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Virtual Reality

Multi-Campus VR Session Tours Remote Cave Art

The University of Oklahoma and several other institutions recently held what they believe to be the first multi-state, multi-campus virtual reality class. The event, which occurred in mid-September, allowed participants from multiple locations to tour a remote cave with rare archaic art located on private land and therefore inaccessible to the public.

The initiative brought together 15 participants in all, from two separate physical locations at OU as well as two locations at the University of Central Oklahoma, the University of Arizona and Archaeology Southwest, a Tucson nonprofit conservation organization that finds "innovative ways" to share sites. The session leader worked from a home office. Everybody was connected in a shared virtual reality space.

Matt Cook (middle), emerging technologies coordinator at the University of Oklahoma's Innovation @ the EDGE, served as the moderator for the cave tour event.

For this project, Archaeology SW was given permission by the private owner of the cave to send a photographer into the environment and take pictures — more than 700 of them. These images were processed using photogrammetry, a technique of 3D model development that combines the information from 2D digital images to produce 3D data points. The result is a highly detailed representation of physical structures and textures, which is used to build the VR experience, allowing others wearing VR headsets to experience the sensation of touring the cave.

The approach captured details of the cave's surface, including a number of ancient stone engravings, that could be analyzed digitally in ways that might be impossible in the real world, such as by adjusting the cave's lighting or zooming in on the cave's walls.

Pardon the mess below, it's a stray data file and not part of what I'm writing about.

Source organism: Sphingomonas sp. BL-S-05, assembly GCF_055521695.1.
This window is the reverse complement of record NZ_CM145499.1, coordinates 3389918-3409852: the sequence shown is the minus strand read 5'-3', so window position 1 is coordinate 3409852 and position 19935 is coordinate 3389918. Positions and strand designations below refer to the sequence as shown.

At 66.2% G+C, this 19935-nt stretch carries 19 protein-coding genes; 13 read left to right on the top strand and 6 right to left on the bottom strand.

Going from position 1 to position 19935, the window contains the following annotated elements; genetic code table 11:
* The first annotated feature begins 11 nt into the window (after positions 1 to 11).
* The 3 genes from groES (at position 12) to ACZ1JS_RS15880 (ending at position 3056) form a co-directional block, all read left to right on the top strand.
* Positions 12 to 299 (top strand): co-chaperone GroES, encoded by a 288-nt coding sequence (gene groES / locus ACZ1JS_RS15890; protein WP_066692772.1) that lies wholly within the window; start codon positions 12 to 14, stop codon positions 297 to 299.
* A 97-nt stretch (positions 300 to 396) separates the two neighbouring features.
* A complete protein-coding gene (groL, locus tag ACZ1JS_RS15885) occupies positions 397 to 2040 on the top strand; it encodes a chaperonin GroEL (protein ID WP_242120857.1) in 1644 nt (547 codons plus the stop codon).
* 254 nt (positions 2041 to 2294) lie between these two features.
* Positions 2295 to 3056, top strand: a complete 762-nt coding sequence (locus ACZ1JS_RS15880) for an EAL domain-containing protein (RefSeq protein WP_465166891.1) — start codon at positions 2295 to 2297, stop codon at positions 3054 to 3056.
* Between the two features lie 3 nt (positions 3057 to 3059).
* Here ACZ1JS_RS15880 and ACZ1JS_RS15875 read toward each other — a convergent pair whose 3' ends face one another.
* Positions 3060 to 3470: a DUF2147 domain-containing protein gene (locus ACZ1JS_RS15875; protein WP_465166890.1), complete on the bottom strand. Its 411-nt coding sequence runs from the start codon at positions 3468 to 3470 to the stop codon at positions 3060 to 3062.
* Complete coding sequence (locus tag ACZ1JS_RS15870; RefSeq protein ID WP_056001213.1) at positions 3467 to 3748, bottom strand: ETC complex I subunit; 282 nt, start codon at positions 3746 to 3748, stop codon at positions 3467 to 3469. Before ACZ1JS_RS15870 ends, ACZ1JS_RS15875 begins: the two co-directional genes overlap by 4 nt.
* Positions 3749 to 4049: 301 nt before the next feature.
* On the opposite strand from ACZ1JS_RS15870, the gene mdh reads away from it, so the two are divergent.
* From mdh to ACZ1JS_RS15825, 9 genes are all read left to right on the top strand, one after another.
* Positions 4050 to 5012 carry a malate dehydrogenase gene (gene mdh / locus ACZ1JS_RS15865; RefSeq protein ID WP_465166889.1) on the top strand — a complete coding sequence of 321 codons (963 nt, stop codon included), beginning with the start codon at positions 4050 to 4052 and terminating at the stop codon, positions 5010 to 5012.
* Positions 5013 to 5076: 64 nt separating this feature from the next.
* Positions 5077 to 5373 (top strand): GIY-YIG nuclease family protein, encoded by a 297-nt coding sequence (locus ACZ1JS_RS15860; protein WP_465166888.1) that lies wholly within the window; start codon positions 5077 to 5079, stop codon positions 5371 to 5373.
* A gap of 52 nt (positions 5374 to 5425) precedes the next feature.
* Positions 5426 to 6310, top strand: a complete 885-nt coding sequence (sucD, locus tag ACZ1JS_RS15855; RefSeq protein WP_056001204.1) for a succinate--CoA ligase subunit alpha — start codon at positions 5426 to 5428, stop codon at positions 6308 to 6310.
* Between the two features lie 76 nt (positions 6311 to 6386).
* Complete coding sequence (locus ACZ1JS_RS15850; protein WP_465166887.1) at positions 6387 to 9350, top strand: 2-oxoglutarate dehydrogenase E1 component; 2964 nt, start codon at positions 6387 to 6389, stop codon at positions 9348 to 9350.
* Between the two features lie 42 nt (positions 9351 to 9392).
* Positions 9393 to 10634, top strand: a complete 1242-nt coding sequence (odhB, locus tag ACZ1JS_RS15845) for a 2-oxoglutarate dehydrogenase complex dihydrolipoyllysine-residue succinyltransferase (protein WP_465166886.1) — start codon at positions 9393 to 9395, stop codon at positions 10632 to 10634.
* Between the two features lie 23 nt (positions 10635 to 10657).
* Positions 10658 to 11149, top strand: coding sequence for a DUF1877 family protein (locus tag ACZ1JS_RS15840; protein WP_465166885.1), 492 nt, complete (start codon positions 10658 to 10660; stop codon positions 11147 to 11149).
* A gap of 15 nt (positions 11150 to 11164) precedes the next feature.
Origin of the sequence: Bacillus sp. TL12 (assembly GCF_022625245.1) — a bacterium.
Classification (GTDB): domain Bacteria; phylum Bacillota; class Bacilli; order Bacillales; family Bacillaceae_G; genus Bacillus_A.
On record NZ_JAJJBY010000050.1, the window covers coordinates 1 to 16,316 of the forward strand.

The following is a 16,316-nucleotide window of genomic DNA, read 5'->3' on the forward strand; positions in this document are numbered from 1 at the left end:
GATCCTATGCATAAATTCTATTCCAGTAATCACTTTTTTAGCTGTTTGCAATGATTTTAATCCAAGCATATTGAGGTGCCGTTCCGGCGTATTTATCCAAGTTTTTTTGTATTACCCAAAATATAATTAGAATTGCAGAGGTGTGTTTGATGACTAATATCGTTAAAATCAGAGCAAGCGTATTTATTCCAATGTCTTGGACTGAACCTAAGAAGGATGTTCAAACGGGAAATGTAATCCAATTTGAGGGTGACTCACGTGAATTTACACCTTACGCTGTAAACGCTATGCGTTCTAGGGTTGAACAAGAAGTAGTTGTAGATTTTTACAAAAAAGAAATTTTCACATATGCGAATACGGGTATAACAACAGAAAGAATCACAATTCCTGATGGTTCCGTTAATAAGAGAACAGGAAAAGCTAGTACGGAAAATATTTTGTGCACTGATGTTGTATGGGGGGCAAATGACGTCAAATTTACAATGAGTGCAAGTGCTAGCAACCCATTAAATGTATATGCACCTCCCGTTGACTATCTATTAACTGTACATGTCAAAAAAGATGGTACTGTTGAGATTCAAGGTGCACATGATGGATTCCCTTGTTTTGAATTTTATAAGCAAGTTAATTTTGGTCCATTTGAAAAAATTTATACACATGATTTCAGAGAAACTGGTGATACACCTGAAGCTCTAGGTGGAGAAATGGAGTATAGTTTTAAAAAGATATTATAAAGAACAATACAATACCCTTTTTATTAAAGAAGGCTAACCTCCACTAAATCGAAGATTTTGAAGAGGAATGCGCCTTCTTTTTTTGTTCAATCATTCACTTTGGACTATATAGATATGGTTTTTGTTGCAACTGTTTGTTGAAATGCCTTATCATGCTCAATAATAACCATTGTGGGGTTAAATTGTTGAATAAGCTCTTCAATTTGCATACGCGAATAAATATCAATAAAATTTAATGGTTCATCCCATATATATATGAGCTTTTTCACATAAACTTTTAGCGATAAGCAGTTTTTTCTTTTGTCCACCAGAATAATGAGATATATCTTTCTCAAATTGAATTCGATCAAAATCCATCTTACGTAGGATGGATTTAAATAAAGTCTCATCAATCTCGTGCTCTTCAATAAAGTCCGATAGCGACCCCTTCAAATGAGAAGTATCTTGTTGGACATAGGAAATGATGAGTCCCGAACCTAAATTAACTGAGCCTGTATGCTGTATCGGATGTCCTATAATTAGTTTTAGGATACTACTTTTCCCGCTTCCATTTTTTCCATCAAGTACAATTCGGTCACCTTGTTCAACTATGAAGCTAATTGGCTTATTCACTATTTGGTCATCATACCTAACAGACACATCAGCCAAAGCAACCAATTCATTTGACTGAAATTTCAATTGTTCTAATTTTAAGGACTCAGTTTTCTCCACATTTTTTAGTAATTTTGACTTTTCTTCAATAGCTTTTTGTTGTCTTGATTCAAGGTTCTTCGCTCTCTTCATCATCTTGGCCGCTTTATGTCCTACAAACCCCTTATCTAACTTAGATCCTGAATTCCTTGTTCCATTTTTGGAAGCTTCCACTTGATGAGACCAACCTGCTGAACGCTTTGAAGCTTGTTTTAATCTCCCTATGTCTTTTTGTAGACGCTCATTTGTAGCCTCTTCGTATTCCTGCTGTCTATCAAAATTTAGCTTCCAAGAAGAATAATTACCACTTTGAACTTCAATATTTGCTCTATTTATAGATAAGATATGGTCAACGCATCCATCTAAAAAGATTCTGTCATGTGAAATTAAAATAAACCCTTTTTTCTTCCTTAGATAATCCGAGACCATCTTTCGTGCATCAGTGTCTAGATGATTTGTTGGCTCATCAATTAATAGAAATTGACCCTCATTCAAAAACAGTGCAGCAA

This screenshot was captured from a video recording of the VR cave exploration experience. To the left is a portion of the custom-coded control center for the VR application. The spheres are individual participants.

The project was undertaken by OU Libraries, which runs Innovation @ the EDGE, a flexible experimentation and innovation space that provides resources for 3D design and printing, VR and microelectronics experimentation and data skills development. (The institution was recently recognized as a Campus Technology Impact Award winner in the "Education Futurist" category.)

Doug Gann, Archaeology SW's preservation archaeologist, noted that while enhancements are needed, he was "completely blown away by how well the system works and is now looking forward to future developments."

Carl Grant, OU's associate dean of libraries and chief technology officer, said the work of Innovation @ the EDGE is "helping to show how the future of education might be reshaped using these exciting new technologies." As Grant noted, follow-up events are already being planned, featuring "a range of unique content, along with experts from universities nationwide. We are eager to move the adoption of this technology forward in classroom and research settings across the country."

A 47-minute video recording of the exploration is available on the University of Oklahoma website. A two-minute excerpt exploring a ceremonial space is available as well.

About the Author

Dian Schaffhauser is a former senior contributing editor for 1105 Media's education publications THE Journal, Campus Technology and Spaces4Learning.

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